2 ^ 7=  128 2 ^ 6=    64 2 ^ 5=    32 2 ^ 4=    16 2 ^ 3=      8 2 ^ 2=      4 2 ^ 1=      2 2 ^ 0=      1

Finding the value for a row of symbols is the same in both cases. For example, using the decimal value 5284(d) and Table #1:

For the 1st  column we have 4 * 1      =    4

For the 2nd column we have 8 * 10    =        80

For the 3rd  column we have 2 * 100  =       200

For the 4th  column we have 5 * 1000=      5000

Adding them together we get                         5284(d)

Binary values are found in the same way, for example using the binary value 1101(b) and Table #2:

For the 1st  column we have 1 * 1  = 1

For the 2nd column we have 0 * 2  = 0

For the 3rd  column we have 1 * 4  = 4

For the 4th  column we have 1 * 8  = 8

Adding them together we get                         13(d)

All PhotoShop RGB color spaces are represented by 24 bits in three channels. In the 20th century industrial chemists developed the CYMK color space by using a color-model based on the primary colors cyan, magenta, and yellow (CMY). In the printing industry, because these pure pigments are expensive, the color Black (K), is substituted for equal parts of CMY to lower ink costs, thus producing a another color-model, the CMYK system which in PhotoShop have four channels rather than three.

In RGB there are eight bits each for red, green, and blue. The binary values for each color range from 00000000(b) to 11111111(b).

00000000(b) is zero and is equal to 0(d) of course but lets see what 11111111(b) is in decimal:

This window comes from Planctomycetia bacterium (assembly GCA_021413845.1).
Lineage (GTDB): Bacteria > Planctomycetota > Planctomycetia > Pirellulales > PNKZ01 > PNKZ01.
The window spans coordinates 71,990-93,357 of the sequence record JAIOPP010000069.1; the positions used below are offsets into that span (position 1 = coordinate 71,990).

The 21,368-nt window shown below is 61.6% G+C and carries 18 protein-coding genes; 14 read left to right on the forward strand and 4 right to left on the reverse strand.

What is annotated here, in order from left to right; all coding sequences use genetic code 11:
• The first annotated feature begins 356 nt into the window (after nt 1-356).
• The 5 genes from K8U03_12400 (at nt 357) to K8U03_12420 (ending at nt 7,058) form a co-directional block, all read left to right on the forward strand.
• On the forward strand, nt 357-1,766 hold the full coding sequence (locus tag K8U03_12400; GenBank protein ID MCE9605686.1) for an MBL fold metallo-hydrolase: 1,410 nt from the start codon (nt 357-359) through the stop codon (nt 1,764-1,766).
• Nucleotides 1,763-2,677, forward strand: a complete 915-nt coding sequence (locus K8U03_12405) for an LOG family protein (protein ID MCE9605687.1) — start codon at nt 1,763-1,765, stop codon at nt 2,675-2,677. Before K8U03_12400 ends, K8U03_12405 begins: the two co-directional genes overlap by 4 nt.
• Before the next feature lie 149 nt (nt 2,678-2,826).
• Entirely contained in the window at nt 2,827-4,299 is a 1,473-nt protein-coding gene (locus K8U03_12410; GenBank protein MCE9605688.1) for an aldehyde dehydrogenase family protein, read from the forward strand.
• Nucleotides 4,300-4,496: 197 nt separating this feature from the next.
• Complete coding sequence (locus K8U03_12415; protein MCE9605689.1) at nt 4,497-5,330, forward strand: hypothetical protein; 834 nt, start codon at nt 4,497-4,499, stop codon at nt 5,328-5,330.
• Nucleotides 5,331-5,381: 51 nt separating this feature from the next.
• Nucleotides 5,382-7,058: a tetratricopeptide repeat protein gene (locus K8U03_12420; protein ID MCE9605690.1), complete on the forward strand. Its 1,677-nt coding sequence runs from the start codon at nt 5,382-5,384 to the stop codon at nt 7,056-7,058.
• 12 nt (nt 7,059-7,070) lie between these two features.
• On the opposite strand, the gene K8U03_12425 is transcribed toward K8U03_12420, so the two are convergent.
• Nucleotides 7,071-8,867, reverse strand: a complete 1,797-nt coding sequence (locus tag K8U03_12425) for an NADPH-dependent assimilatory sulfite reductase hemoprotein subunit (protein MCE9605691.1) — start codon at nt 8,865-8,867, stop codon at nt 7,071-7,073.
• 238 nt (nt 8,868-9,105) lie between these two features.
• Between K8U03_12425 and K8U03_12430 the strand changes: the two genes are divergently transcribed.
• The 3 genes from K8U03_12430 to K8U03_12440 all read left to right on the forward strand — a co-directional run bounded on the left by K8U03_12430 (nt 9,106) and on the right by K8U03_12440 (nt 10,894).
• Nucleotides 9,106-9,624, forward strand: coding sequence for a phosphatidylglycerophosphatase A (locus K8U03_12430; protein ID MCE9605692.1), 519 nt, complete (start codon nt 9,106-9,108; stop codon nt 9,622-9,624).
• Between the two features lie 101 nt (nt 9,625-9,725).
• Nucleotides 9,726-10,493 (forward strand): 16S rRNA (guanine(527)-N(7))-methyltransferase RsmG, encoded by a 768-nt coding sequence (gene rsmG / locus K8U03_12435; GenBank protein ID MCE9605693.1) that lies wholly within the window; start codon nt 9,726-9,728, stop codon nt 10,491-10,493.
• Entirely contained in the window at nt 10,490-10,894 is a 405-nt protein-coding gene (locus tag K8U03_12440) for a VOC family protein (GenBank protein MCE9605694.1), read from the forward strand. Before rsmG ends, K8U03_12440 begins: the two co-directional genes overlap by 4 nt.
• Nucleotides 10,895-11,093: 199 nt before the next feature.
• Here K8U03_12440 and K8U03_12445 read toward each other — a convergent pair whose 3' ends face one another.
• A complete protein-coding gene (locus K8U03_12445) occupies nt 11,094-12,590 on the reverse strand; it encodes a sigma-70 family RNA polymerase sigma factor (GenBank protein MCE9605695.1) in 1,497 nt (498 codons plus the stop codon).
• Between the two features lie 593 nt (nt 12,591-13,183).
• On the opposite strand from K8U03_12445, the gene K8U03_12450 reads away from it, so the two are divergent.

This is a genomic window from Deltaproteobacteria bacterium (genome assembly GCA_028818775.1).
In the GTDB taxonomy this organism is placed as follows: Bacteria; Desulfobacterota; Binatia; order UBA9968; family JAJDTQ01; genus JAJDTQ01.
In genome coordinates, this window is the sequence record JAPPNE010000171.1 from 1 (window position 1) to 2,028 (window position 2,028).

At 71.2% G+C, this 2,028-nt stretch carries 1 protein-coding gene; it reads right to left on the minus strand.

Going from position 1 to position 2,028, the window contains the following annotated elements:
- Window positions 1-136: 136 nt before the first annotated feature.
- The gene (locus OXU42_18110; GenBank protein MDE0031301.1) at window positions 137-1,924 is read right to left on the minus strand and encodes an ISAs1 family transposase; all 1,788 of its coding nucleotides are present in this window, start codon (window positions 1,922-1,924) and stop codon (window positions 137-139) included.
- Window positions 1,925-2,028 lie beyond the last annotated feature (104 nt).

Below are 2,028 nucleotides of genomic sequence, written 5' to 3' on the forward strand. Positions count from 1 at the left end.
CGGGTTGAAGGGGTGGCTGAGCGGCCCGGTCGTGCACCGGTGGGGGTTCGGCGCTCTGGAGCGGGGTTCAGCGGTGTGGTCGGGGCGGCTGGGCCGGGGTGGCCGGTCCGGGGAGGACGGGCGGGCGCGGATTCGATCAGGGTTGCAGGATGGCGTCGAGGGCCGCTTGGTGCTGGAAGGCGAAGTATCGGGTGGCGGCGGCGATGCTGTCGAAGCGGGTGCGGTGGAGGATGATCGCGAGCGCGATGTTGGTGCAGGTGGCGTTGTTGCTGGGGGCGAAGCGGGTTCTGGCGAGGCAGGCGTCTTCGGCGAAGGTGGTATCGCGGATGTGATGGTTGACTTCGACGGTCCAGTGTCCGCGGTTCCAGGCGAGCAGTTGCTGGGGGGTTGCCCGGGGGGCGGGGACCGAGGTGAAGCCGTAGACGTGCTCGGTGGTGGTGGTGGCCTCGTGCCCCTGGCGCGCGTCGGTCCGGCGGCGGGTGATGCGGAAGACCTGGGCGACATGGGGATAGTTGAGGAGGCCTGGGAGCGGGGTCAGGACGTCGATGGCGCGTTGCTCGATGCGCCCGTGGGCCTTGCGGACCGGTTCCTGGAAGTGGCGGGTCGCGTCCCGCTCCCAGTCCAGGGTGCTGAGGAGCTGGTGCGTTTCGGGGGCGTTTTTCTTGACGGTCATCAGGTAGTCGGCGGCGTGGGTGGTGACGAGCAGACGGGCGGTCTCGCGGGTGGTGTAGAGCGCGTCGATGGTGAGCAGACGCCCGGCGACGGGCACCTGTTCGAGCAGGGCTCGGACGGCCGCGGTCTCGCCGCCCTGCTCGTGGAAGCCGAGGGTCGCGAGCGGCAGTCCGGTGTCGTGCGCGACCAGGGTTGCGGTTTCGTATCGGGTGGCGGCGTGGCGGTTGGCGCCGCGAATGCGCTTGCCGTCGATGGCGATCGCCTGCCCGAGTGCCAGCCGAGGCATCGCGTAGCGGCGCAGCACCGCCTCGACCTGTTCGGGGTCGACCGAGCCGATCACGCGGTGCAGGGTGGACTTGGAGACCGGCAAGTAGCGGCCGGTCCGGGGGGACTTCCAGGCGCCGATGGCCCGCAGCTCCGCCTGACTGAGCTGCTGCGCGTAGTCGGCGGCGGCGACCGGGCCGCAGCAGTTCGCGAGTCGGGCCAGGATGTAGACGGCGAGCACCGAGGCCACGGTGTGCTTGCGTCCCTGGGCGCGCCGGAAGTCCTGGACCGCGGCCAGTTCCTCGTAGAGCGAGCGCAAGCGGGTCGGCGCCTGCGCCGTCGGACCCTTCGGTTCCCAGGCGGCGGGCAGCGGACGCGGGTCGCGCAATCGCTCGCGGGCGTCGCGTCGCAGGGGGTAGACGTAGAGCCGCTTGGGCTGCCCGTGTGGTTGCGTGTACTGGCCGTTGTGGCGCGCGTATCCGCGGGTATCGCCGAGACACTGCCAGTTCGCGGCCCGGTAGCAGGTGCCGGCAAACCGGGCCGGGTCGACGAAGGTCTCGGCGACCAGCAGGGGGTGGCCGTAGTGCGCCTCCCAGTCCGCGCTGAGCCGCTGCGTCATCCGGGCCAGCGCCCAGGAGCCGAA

For the 1st  column we have 1 * 1  = 1

For the 2nd column we have 1 * 2  = 2

For the 3rd  column we have 1 * 4  = 4

For the 4th  column we have 1 * 8  = 8

For the 5st  column we have 1 * 16  = 16

For the 6nd column we have 1 * 32  = 32

For the 7rd  column we have 1 * 64  = 64

For the 8th  column we have 1 * 128  = 128

Adding them together we get                          255(d)

Because in the computer zero is a counting value there are 256 decimal values that can be represented by eight binary bits. 256 reds, 256 greens, and 256 blues.

256 * 256 * 256 =  16,777,216

In the first seconds of the Big Bang the universe was too dense for light to escape. After a few moments light emerged as a part of the electro-magnetic spectrum.

The visible spectrum is defined as the portion of the electromagnetic spectrum that is visible to (can be detected by) the human eye. Electromagnetic radiation in this range of wavelengths is called visible light. There are no exact bounds to the visible spectrum; a typical human eye will respond to wavelengths in air from 400 to 720 nanometers, although some people may be able to perceive wavelengths from 380 to 780 nm. Other living things that have eyes may respond to different parts of the electro-magnetic spectrum. Even plants and inanament objects respond to different parts of the electro-magnetic spectrum. This is known as subtractive color because most of the spectrum is absorbed as heat and what we percieve as its color is only the part that is not absorbed. This explains why a black object placed in direct sunlight will become noticeably warmer than a white object in the same light. No object has pure color, everything contains mutiple color componates.